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Breast Cancer Awareness - Education

Education Categories:

Category: Treatment Options by Stage

Treatment Options by Stage

Ductal Carcinoma In Situ (DCIS)

Treatment of ductal carcinoma in situ (DCIS) may include the following:

  • Breast-conserving surgery with or without radiation therapy or hormone therapy.
  • Total mastectomy with or without hormone therapy.
  • Clinical trials testing breast-conserving surgery and hormone therapy with or without radiation therapy.

This summary section refers to specific treatments under study in clinical trials, but it may not mention every new treatment being studied. Information about ongoing clinical trials is available from the NCI Web site.

Lobular Carcinoma In Situ (LCIS)

Treatment of lobular carcinoma in situ (LCIS) may include the following:

  • Biopsy to diagnose the LCIS followed by regular examinations and regular mammograms to find any changes as early as possible. This is referred to as observation.
  • Tamoxifen to reduce the risk of developing breast cancer.
  • Bilateral prophylactic mastectomy. This treatment choice is sometimes used in women who have a high risk of getting breast cancer. Most surgeons believe that this is a more aggressive treatment than is needed.
  • Clinical trials testing cancer prevention drugs.

This summary section refers to specific treatments under study in clinical trials, but it may not mention every new treatment being studied. Information about ongoing clinical trials is available from the NCI Web site.

Stage I, Stage II, Stage IIIA, and Operable Stage IIIC Breast Cancer

Treatment of stage I, stage II, stage IIIA , and operable stage IIIC breast cancer may include the following:

  • Breast-conserving surgery to remove only the cancer and some surrounding breast tissue, followed by lymph node dissection and radiation therapy.
  • Modified radical mastectomy with or without breast reconstruction surgery.
  • A clinical trial evaluating sentinel lymph node biopsy followed by surgery.

Adjuvant therapy (treatment given after surgery to increase the chances of a cure) may include the following:

  • Radiation therapy to the lymph nodes near the breast and to the chest wall after a modified radical mastectomy.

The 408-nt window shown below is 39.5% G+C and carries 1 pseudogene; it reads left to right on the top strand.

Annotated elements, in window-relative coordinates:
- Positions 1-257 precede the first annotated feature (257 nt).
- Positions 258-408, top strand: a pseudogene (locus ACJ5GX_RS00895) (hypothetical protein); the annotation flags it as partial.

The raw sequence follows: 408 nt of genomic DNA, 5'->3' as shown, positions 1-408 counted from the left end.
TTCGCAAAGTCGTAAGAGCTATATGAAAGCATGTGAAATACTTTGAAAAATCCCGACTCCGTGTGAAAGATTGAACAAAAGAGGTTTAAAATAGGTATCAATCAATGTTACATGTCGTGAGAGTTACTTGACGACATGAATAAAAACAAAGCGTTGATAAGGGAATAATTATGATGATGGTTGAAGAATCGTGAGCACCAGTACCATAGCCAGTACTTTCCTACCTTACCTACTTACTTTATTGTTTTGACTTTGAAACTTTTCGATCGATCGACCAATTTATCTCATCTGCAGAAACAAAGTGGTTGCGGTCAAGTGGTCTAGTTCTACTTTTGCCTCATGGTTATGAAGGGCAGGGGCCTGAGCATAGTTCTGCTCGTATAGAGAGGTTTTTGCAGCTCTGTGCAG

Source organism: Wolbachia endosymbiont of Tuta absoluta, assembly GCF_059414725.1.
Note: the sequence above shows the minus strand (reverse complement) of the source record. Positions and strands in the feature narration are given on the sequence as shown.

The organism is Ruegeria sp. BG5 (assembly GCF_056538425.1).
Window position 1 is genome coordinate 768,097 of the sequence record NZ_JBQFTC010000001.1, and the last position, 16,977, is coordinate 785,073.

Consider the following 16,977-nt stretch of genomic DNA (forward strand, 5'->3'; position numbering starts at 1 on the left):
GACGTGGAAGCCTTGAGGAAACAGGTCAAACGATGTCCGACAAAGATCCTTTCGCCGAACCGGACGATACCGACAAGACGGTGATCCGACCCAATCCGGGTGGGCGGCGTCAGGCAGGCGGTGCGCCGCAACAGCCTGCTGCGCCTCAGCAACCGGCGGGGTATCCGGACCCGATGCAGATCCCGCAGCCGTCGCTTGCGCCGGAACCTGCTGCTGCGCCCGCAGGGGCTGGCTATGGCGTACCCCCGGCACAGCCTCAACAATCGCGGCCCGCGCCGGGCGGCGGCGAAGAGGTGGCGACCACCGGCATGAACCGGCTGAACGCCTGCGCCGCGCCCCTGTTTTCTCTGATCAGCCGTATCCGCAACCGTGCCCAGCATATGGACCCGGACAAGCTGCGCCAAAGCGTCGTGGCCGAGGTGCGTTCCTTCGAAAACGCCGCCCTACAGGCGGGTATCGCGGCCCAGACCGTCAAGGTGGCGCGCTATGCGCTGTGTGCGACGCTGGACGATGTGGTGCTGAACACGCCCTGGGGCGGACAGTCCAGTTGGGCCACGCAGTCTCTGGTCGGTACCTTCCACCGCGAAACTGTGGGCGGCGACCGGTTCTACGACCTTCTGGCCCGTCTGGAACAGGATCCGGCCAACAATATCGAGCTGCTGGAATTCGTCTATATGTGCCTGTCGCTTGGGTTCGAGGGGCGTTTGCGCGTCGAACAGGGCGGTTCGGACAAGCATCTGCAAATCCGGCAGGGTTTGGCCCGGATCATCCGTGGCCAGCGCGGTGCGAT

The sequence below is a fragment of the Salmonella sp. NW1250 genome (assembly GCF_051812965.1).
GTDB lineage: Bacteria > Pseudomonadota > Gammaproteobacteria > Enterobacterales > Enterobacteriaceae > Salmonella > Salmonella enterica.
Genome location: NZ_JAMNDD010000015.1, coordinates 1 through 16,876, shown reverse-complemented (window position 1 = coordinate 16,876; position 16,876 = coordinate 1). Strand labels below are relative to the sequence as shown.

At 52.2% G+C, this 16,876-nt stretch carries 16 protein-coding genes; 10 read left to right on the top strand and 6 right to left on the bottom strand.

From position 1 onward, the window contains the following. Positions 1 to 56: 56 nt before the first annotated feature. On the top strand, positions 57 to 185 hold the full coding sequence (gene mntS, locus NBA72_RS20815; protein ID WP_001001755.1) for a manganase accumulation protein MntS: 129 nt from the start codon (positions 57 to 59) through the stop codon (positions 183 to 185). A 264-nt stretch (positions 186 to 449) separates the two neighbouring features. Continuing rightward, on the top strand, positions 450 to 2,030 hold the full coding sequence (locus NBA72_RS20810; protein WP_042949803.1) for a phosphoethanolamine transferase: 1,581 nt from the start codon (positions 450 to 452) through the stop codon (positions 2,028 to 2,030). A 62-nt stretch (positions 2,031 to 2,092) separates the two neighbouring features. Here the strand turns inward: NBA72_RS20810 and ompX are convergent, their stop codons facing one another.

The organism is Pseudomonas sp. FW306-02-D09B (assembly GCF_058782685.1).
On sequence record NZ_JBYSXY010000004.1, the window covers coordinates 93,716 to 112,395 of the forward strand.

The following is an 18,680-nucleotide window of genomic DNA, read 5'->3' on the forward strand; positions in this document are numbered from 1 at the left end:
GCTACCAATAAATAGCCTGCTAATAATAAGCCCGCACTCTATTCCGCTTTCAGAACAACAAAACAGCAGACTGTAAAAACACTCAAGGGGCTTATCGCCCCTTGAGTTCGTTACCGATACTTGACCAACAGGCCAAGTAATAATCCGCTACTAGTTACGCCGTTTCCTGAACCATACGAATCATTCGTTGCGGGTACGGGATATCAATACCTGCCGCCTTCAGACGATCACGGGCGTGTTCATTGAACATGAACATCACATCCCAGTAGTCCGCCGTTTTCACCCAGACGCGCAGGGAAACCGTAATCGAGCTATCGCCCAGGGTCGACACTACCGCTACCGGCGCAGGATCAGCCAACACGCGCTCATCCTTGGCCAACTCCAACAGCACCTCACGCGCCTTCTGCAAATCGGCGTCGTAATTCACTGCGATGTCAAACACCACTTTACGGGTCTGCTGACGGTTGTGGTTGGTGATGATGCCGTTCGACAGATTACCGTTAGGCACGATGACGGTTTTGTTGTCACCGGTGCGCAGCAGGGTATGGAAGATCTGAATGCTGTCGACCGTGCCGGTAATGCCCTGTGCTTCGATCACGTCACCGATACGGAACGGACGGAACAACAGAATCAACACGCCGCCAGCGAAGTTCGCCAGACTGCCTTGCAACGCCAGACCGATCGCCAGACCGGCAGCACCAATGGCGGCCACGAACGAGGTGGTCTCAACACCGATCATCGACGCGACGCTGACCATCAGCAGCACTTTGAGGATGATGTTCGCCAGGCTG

• Systemic chemotherapy with or without hormone therapy.
  • Hormone therapy.
  • A clinical trial of trastuzumab (Herceptin) combined with systemic chemotherapy.

This summary section refers to specific treatments under study in clinical trials, but it may not mention every new treatment being studied. Information about ongoing clinical trials is available from the NCI Web site.

Stage IIIB, Inoperable Stage IIIC, Stage IV, and Metastatic Breast Cancer

Stage IIIB and inoperable stage IIIC breast cancer

Treatment of stage IIIB and inoperable stage IIIC breast cancer may include the following:

  • Systemic chemotherapy.
  • Systemic chemotherapy followed by surgery (breast-conserving surgery or total mastectomy), with lymph node dissection followed by radiation therapy. Additional systemic therapy (chemotherapy, hormone therapy, or both) may be given.
  • Clinical trials testing new anticancer drugs, new drug combinations, and new ways of giving treatment.

This summary section refers to specific treatments under study in clinical trials, but it may not mention every new treatment being studied. Information about ongoing clinical trials is available from the NCI Web site.

Stage IV and metastatic breast cancer

Treatment of stage IV or metastatic breast cancer may include the following:

  • Hormone therapy and/or systemic chemotherapy with or without trastuzumab (Herceptin).
  • Radiation therapy and/or surgery for relief of pain and other symptoms.
  • Clinical trials testing new systemic chemotherapy and/or hormone therapy.
  • Clinical trials of new combinations of trastuzumab (Herceptin) with anticancer drugs.
  • Clinical trials testing other approaches, including high-dose chemotherapy with stem cell transplant.
  • Bisphosphonate drugs to reduce bone disease and pain when cancer has spread to the bone.

This summary section refers to specific treatments under study in clinical trials, but it may not mention every new treatment being studied. Information about ongoing clinical trials is available from the NCI Web site.

Acknowledgement given to the National Cancer Institute as originator of the information provided herein, with the NCI web site www.cancer.gov as the source.

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